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Ankara Risks Becoming EU's Number One Scapegoat After Dutch-Turkish Spat

© AFP 2023 / STEPHANE DE SAKUTIN(L-R) German Chancellor Angela Merkel, French President Francois Hollande, and Turkish President Recep Tayyip Erdogan observe the fly-past of NATO countries' jetfighters at the entrance of the National Stadium, the venue of the starting NATO summit, on July 8, 2016
(L-R) German Chancellor Angela Merkel, French President Francois Hollande, and Turkish President Recep Tayyip Erdogan observe the fly-past of NATO countries' jetfighters at the entrance of the National Stadium, the venue of the starting NATO summit, on July 8, 2016 - Sputnik International
The current political standoff between Turkey and the Netherlands may set a precedent for other EU countries, which will want to link their internal political tension to their relations with Ankara, Turkish political analyst Oktay Aksoy told Sputnik Turkey.

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In an interview with Sputnik Turkey, Oktay Aksoy, Turkish political analyst and former Turkish Ambassador to Finland, Jordan and Sweden, warned that the deterioration in Turkish-Dutch ties may inspire other EU members to correlate internal political tension with their relationship with Ankara.

Earlier this week, Dutch Prime Minister Mark Rutte hailed the victory of his ruling People's Party for Freedom and Democracy (VVD) in the national elections.

An exit poll conducted by NOS public broadcaster showed that Rutte's party secured at least 31 out of the 150 parliament seats available.

Frauke Petry recently told Sputnik Germany that Amsterdam's recent move to play hard ball with Turkish ministers had played an important role in securing the victory of Mark Rutte's party. The AfD leader said that the Prime Minister won support at the expense of right-wing candidate Geert Wilders due to the last-minute spat with Turkey.

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Last Saturday, Dutch authorities refused to allow Turkish Foreign Minister Mevlut Cavusoglu to land in the Netherlands; he had flown there meet with the local Turkish diaspora and promote mid-April's referendum on constitutional amendments which would bolster Turkish President Recep Tayyip Erdogan's powers.

On the same day, Turkish Family and Social Affairs Minister Fatma Betul Sayan Kaya decided to travel to the Netherlands, but was denied entry to the Turkish consulate in Rotterdam.

Ankara reacted furiously, promising reciprocal actions and sanctions against the Netherlands, while Erdogan equated the Dutch authorities' behavior with "Nazism." On Monday, Ankara sent the Netherlands two diplomatic notes, criticizing Cavusoglu's treatment, while the Dutch authorities demanded an apology for comparing the Dutch to Nazis.

Earlier this month, the Netherlands along with Austria and Germany moved to ban Turkish politicians from campaigning across the European Union, as the country approaches its controversial reform referendum, and Erdogan lambasted their efforts, accusing the trio of evoking Nazi activities.

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"Your actions are no different from what the Nazis used to do… we no longer want to see the Nazi world. We don't want to see the practices of those fascist regimes," he said.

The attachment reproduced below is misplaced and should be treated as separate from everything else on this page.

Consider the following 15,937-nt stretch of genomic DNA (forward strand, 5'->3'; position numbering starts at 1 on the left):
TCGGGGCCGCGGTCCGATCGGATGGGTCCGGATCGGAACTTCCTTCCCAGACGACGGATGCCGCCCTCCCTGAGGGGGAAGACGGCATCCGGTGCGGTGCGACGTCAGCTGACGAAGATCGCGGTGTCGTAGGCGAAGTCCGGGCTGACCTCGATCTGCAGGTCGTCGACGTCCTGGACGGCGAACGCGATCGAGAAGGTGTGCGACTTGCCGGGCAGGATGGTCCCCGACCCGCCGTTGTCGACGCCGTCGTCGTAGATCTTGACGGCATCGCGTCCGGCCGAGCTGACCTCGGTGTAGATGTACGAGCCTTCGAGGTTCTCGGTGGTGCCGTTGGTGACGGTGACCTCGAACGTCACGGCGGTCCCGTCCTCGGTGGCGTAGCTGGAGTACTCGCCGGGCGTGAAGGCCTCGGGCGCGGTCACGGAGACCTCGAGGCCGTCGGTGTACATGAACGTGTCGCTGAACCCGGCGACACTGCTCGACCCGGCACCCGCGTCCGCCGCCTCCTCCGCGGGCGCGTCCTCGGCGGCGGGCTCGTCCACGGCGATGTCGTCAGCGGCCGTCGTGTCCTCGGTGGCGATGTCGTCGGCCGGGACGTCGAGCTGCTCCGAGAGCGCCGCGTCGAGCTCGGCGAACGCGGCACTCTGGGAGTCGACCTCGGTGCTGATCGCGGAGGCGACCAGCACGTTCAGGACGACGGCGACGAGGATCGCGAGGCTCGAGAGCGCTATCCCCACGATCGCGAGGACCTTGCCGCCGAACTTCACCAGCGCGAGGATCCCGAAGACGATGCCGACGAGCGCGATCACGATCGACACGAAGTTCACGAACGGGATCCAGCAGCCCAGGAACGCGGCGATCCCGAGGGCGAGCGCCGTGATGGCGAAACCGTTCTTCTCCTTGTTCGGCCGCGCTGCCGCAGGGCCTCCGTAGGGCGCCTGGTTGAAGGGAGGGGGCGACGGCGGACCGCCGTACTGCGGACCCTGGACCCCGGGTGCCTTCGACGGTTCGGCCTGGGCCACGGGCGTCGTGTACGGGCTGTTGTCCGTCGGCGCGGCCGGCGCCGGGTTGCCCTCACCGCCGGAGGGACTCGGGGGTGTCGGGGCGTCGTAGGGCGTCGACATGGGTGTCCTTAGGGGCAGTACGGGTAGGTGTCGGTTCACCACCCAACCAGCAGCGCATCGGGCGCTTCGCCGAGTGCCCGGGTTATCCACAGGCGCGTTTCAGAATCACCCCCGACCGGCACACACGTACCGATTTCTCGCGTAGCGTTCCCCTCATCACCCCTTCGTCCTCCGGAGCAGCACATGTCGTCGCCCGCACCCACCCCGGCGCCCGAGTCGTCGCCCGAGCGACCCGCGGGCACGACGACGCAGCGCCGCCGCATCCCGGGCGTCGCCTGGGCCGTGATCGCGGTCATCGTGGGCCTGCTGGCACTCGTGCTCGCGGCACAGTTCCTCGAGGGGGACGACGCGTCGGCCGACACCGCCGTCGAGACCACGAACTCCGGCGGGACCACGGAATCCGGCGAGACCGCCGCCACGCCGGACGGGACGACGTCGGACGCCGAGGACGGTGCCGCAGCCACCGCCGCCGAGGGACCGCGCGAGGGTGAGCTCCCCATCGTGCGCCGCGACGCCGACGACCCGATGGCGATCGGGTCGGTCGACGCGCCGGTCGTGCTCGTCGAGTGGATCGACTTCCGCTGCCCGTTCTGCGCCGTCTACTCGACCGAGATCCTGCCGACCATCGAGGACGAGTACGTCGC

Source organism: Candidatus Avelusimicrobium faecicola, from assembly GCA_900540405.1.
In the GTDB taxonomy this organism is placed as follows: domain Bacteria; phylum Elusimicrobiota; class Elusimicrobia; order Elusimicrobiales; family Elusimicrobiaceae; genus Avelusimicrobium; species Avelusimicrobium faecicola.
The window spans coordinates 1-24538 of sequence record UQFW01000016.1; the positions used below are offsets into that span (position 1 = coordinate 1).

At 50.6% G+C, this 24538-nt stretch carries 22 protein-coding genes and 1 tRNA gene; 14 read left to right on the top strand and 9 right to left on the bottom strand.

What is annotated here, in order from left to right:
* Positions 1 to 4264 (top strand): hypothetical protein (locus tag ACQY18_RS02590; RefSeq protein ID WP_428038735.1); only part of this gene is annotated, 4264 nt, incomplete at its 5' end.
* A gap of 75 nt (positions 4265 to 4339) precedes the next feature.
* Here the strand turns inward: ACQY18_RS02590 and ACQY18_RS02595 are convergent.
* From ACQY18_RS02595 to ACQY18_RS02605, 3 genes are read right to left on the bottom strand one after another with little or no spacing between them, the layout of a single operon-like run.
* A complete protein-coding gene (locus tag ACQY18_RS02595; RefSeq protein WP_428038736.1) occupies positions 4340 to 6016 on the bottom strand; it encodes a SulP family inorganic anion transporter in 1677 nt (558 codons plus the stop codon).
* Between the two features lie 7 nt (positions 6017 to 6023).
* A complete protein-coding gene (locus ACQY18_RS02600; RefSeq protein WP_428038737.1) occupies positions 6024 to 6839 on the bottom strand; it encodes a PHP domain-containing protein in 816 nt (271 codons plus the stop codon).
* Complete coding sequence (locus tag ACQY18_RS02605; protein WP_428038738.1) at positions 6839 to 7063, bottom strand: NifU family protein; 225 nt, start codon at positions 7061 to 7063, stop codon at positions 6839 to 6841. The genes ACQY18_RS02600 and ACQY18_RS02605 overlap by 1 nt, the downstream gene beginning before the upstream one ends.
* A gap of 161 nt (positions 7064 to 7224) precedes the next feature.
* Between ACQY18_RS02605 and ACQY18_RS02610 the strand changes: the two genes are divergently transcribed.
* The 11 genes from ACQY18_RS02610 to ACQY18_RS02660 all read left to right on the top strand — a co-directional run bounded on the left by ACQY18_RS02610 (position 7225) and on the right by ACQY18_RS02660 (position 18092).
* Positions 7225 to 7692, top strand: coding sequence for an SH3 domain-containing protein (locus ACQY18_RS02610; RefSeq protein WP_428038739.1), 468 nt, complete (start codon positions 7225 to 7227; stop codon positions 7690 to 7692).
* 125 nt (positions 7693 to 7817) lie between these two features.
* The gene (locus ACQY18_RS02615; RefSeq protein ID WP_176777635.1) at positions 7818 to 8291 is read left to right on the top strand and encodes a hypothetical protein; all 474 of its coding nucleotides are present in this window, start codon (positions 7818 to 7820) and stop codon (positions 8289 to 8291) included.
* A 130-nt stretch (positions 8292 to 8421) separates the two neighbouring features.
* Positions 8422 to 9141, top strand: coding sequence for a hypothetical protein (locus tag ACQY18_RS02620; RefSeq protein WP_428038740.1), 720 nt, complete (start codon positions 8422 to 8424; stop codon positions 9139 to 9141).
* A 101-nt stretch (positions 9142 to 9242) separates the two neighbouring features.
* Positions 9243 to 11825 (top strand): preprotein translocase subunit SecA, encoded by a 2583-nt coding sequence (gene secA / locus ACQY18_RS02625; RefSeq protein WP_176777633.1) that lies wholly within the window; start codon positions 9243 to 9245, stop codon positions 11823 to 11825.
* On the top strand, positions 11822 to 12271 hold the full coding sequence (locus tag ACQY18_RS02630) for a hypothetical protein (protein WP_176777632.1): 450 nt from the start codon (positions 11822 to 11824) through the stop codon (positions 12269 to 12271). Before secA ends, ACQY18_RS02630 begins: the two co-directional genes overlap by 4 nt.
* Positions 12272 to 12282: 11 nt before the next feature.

Meanwhile, Oktay Aksoy told Sputnik that Turkey was very much concerned about the latest developments in the Netherlands given that "on the one hand, the Netherlands remains Turkey's NATO ally and on the other – Amsterdam has repeatedly supported Turkey within the framework of its relations with the European Union."

"The latest events in the Netherlands are alarming because they create a precedent for other EU member states which, like the Netherlands, may want to link their internal political tensions to their relations with Turkey," Aksoy said.

He warned of the far-reaching consequences of Ankara building relations with EU countries "on the basis of the agenda proposed by the far-right forces," which he said damages "both the European Union and our partners in the EU."

"On the other hand, Turkey is now preparing for a referendum on the adoption of constitutional amendments and such incidents divert the Turkish public's attention. Instead of discussing the upcoming constitutional changes, we are arguing about our [Turkey's] ties with Europe, in a move that backslides on democracy," Aksoy said.

He also warned against attempts to isolate Turkey "in every possible way," expressing hope that "the EU countries will stop pursuing domestic policies which have a negative impact on bilateral and multilateral relations with Turkey."

Meanwhile, Zeynep Sefariye Eksi, chairman of the Turkish organization Demokratik Isci Dernekleri Federasyonu (DIDF, or the Federation of Democratic Workers' Associations), told Sputnik that the tensions between Berlin and Ankara "will lead to damaging consequences, mostly for the migrants of Turkish origins living in Germany."

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Relations between Berlin and Ankara became strained after Turkish-German journalist Deniz Yucel was arrested in Istanbul in February over alleged links to a terrorist organization and terrorist propaganda.

Around 3 million migrants of Turkish origin currently live in Germany; around half of them are Turkish citizens and are thus eligible to vote in the April 16 referendum on constitutional change in Turkey. According to DIDF's leader, much of the Turkish diaspora in Germany opposes Erdogan's nationalism.

"In an attempt to create a base for the propaganda that Western countries are anti-Turkey, Erdogan is trying to escalate arguments between Turkey and the EU and Germany in a calculated, provocative way," Eksi said.

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